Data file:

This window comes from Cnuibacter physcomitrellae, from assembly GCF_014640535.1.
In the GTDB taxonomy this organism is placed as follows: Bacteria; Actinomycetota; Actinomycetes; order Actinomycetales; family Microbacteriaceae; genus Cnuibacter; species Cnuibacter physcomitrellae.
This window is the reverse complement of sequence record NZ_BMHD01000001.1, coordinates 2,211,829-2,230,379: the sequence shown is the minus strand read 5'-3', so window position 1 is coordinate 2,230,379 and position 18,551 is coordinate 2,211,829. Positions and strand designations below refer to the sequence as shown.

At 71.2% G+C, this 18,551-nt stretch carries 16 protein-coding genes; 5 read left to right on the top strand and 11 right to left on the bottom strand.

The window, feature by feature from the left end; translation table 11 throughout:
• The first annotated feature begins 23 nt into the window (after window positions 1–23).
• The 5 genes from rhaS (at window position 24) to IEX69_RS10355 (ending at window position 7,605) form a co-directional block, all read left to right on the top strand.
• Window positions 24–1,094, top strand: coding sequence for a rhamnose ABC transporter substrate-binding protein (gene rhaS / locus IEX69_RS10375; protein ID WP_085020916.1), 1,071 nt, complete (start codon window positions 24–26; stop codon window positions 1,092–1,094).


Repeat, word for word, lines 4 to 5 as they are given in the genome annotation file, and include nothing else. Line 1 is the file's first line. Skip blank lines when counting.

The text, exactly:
At 71.2% G+C, this 18,551-nt stretch carries 16 protein-coding genes; 5 read left to right on the top strand and 11 right to left on the bottom strand.

The window, feature by feature from the left end; translation table 11 throughout: